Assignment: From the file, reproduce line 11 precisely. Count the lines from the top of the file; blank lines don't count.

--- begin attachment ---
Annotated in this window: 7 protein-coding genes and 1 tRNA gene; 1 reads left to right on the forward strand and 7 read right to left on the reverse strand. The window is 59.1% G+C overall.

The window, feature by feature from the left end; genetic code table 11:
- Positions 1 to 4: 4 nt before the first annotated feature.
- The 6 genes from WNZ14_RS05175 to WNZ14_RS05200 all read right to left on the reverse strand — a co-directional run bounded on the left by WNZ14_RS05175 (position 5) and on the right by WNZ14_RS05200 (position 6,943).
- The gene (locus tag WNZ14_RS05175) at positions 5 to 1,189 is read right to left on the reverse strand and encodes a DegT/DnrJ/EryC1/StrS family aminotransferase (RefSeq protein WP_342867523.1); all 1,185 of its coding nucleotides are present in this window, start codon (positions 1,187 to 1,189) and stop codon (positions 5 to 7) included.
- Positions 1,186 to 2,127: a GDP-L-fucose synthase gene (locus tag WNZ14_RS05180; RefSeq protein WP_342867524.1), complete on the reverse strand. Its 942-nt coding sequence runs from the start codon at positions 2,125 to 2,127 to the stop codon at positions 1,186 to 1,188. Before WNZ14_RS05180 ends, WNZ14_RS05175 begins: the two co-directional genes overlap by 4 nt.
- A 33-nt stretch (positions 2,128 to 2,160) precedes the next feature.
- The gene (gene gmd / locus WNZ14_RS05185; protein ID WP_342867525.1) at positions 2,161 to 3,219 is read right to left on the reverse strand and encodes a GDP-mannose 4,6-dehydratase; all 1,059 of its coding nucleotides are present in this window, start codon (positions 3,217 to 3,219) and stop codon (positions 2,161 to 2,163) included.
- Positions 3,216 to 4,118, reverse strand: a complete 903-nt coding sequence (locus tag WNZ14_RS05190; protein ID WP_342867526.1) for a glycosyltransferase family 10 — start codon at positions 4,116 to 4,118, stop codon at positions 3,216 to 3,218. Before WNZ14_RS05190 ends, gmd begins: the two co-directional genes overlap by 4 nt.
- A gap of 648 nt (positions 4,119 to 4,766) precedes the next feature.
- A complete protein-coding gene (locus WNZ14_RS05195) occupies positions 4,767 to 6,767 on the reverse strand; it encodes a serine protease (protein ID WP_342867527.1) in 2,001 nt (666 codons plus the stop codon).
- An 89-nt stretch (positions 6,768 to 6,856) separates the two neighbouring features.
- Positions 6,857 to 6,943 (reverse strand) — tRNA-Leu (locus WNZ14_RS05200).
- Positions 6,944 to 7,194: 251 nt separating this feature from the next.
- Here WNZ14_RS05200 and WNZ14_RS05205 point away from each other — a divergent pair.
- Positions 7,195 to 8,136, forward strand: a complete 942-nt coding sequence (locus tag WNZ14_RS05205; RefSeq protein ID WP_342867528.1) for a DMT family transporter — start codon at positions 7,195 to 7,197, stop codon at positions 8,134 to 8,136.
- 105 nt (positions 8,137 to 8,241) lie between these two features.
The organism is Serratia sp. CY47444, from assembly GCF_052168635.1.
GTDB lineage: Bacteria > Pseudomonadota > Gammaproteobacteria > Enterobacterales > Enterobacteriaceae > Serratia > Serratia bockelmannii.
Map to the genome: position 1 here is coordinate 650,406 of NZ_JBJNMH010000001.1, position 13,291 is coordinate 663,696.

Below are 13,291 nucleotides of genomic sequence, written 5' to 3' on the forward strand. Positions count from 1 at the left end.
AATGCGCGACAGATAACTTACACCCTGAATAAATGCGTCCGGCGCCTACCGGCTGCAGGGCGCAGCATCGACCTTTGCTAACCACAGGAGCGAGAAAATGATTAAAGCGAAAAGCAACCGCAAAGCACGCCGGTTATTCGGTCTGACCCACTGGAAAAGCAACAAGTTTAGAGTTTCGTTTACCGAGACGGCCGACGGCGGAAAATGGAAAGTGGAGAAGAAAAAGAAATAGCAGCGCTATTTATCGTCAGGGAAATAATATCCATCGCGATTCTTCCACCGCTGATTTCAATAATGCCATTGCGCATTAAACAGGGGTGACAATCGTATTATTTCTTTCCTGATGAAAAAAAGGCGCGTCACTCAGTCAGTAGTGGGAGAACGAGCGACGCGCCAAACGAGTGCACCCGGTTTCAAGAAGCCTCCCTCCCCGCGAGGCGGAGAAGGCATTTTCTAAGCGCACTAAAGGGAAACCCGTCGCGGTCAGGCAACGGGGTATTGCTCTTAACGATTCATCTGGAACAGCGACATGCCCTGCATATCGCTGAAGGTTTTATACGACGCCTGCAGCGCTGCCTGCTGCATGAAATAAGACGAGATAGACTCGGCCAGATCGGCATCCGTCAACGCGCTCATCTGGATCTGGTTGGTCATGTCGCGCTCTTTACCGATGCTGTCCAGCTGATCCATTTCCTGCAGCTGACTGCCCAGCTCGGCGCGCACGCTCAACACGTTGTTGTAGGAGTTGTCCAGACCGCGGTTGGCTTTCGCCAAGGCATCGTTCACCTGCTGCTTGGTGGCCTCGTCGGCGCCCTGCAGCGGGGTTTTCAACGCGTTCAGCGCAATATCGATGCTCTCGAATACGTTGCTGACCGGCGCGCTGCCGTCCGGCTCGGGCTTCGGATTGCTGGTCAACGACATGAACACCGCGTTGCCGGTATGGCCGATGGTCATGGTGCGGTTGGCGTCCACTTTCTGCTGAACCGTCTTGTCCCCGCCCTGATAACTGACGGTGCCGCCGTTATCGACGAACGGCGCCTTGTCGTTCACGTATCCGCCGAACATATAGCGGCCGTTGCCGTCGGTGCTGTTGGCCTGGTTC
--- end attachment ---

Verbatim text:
- A complete protein-coding gene (locus WNZ14_RS05195) occupies positions 4,767 to 6,767 on the reverse strand; it encodes a serine protease (protein ID WP_342867527.1) in 2,001 nt (666 codons plus the stop codon).